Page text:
CEDARVILLE — When Dr. Lori Ferguson, assistant professor of education and assistant dean of the school of education, graduated from Cedarville University in 1998 with her bachelor of science in early childhood education, she never expected that years later she’d be back on campus working in a leadership position in the school of education.
This past June, Ferguson — a Xenia High School graduate — received a call from the dean of education, Dr. Kevin Jones, asking if she’d be willing to take on an additional role.
“Dr. Jones wanted to know if I would consider being the assistant dean,” Ferguson said. “I took time to talk and pray with my husband and other mentors in my life before answering yes.”
Since the advent of the COVID-19 pandemic, Ferguson’s impact on the university has grown even further. Working with Cedarville’s goals of creating a remote university visit experience for prospective students, one of Ferguson’s courses, middle childhood teaching mathematics, is among the select classes that have been recorded and made available to view online.
As she presses on in what seems like a career of transitioning roles, Ferguson is happy to be at Cedarville and pouring into the world’s future Christian educators.
“At Cedarville, we don’t just teach our students to teach — we teach them to impact the world,” Ferguson said. “We get to watch our alumni travel all around the world and be the light. There will be students I have in class in November that, a year later, are teaching doctors’ kids on a Mercy Ship in Africa or missionary kids on another continent. It’s more than just teaching here; it’s a calling.”
Though firmly within her position now, Ferguson’s journey back to Cedarville is one with many twists and turns.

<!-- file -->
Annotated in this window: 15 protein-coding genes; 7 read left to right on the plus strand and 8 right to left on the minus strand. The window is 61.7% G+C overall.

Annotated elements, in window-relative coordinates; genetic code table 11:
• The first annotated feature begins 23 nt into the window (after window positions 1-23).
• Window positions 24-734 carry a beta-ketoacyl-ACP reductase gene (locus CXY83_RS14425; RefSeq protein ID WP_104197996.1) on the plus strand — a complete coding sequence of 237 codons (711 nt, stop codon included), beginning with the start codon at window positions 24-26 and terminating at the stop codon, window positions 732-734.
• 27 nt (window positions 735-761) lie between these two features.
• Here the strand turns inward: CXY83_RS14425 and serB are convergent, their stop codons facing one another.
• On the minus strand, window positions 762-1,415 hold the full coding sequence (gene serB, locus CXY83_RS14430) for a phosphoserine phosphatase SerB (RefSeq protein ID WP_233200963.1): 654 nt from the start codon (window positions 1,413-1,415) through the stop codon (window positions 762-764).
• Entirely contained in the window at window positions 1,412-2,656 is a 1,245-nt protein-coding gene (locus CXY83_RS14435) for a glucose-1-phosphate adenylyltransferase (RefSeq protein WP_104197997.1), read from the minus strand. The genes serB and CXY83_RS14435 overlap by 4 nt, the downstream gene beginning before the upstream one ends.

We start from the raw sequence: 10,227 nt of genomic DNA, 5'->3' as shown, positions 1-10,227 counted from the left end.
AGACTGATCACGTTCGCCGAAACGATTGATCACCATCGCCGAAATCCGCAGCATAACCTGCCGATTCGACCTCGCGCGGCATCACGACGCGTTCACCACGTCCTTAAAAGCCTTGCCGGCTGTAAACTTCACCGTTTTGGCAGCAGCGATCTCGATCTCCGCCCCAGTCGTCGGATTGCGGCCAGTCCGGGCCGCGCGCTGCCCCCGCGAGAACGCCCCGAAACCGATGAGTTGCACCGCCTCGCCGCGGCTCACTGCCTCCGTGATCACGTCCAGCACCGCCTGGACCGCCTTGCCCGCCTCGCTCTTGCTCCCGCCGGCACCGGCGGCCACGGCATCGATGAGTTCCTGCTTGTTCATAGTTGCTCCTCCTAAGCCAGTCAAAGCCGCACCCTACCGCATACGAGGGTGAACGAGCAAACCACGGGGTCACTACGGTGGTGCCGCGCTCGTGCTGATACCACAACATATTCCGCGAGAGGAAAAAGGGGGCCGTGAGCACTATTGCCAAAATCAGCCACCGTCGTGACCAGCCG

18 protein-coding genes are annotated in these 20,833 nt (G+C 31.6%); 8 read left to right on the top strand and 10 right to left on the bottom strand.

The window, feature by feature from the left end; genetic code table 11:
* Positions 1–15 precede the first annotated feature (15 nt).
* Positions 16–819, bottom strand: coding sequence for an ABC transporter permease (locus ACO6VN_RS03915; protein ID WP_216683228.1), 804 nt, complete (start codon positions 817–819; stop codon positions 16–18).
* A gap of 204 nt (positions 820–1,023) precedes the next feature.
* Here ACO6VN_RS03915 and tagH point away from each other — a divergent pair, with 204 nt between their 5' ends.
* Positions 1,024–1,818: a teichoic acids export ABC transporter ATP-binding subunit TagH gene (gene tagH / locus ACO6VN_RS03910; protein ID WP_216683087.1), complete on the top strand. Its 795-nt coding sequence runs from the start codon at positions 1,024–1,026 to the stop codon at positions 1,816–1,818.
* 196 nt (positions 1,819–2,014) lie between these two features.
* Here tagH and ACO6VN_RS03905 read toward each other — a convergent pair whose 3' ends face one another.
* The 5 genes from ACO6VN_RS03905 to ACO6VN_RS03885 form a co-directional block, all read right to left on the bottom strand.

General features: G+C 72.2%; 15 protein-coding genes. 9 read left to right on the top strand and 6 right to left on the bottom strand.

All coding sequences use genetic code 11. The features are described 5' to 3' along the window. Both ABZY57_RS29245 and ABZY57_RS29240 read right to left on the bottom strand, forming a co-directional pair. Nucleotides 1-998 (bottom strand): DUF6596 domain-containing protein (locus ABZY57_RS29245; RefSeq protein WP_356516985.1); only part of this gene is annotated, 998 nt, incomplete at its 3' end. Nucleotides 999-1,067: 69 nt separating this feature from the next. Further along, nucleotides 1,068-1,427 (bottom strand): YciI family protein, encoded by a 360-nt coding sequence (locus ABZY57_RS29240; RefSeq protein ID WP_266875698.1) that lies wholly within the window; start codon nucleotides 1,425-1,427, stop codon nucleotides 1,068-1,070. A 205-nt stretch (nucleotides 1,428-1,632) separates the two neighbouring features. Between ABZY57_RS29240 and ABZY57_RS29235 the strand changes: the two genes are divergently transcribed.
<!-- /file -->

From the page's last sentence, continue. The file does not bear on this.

When she graduated in 1998, Ferguson originally wanted to be a second- or third-grade public school teacher.
“I grew up in public schools, and I always loved my Christian teachers,” Ferguson said. “I wanted to be a light like them.”
She spent the next eight years in public education, teaching third grade at Cedarville Elementary School and eighth-grade mathematics at Fairborn’s Baker Middle School. Ferguson also completed her master of science in education and allied professions from the University of Dayton, which qualified her to mentor first-year teachers.
Ferguson stepped away from teaching in 2006 when she and her husband learned they were expecting a child. Though a difficult decision, it was more important for her to step out of the classroom and a full-time teaching position to be at home with their daughter, Ellianna.
“I was fully home for a year with my daughter, and then I got a call from Dr. Sue Baker that changed the direction of my professional life,” Ferguson shared.
Baker, professor emerita of education at Cedarville, had undergone surgery and reached out to Ferguson about teaching some of her courses.
“Dr. Baker and I had maintained contact over the years, so when she asked if I would come teach, I said yes,” Ferguson noted. “The students had positive things to say, so I was asked if I would come back again as a student teacher supervisor in 2007. The following year, I was asked to teach a course as an adjunct, so I did that and student teacher supervision for two days a week until 2011, when I was offered a position as an instructor.”
Ferguson also began her doctoral work in 2011 through the University of Cincinnati.
The following year, in 2012, she and her husband welcomed their second child — a son, Micah.
For the next eight years, Ferguson continued as a full-time instructor while pursuing and eventually completing her doctoral degree. She earned her doctor of education in curriculum and instruction: teaching mathematics in August. Then, this past June, her career path shifted again when she accepted the offer to be assistant dean.
Now, Ferguson is hard at work within the school of education, teaching courses, helping students orient their schedules and delving into professional development.